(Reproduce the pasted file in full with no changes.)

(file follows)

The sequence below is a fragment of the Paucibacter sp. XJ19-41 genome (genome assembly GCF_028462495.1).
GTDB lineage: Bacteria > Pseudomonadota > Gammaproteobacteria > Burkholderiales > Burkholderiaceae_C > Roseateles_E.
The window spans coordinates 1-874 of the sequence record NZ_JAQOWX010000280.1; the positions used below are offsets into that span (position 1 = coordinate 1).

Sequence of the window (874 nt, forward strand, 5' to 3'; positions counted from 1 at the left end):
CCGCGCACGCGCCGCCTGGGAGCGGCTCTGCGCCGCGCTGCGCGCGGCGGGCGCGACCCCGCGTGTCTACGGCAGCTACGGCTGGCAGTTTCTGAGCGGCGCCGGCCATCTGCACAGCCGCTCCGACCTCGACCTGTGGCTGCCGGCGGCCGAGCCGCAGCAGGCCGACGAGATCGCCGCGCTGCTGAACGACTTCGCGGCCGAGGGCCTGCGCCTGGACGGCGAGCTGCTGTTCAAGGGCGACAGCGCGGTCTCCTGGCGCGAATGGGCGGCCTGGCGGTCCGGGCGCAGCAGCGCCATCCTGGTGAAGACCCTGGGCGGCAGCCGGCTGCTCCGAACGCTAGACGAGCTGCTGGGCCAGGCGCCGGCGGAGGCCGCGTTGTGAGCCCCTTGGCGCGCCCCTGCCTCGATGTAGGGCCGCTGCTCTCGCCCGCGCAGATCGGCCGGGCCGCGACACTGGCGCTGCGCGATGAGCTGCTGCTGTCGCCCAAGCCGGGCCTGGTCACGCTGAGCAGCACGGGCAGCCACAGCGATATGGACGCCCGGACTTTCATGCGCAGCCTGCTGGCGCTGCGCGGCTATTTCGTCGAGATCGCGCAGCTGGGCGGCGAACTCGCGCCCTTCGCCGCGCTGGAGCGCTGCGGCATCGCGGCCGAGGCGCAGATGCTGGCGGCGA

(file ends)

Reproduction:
The sequence below is a fragment of the Paucibacter sp. XJ19-41 genome (genome assembly GCF_028462495.1).
GTDB lineage: Bacteria > Pseudomonadota > Gammaproteobacteria > Burkholderiales > Burkholderiaceae_C > Roseateles_E.
The window spans coordinates 1-874 of the sequence record NZ_JAQOWX010000280.1; the positions used below are offsets into that span (position 1 = coordinate 1).

Sequence of the window (874 nt, forward strand, 5' to 3'; positions counted from 1 at the left end):
CCGCGCACGCGCCGCCTGGGAGCGGCTCTGCGCCGCGCTGCGCGCGGCGGGCGCGACCCCGCGTGTCTACGGCAGCTACGGCTGGCAGTTTCTGAGCGGCGCCGGCCATCTGCACAGCCGCTCCGACCTCGACCTGTGGCTGCCGGCGGCCGAGCCGCAGCAGGCCGACGAGATCGCCGCGCTGCTGAACGACTTCGCGGCCGAGGGCCTGCGCCTGGACGGCGAGCTGCTGTTCAAGGGCGACAGCGCGGTCTCCTGGCGCGAATGGGCGGCCTGGCGGTCCGGGCGCAGCAGCGCCATCCTGGTGAAGACCCTGGGCGGCAGCCGGCTGCTCCGAACGCTAGACGAGCTGCTGGGCCAGGCGCCGGCGGAGGCCGCGTTGTGAGCCCCTTGGCGCGCCCCTGCCTCGATGTAGGGCCGCTGCTCTCGCCCGCGCAGATCGGCCGGGCCGCGACACTGGCGCTGCGCGATGAGCTGCTGCTGTCGCCCAAGCCGGGCCTGGTCACGCTGAGCAGCACGGGCAGCCACAGCGATATGGACGCCCGGACTTTCATGCGCAGCCTGCTGGCGCTGCGCGGCTATTTCGTCGAGATCGCGCAGCTGGGCGGCGAACTCGCGCCCTTCGCCGCGCTGGAGCGCTGCGGCATCGCGGCCGAGGCGCAGATGCTGGCGGCGA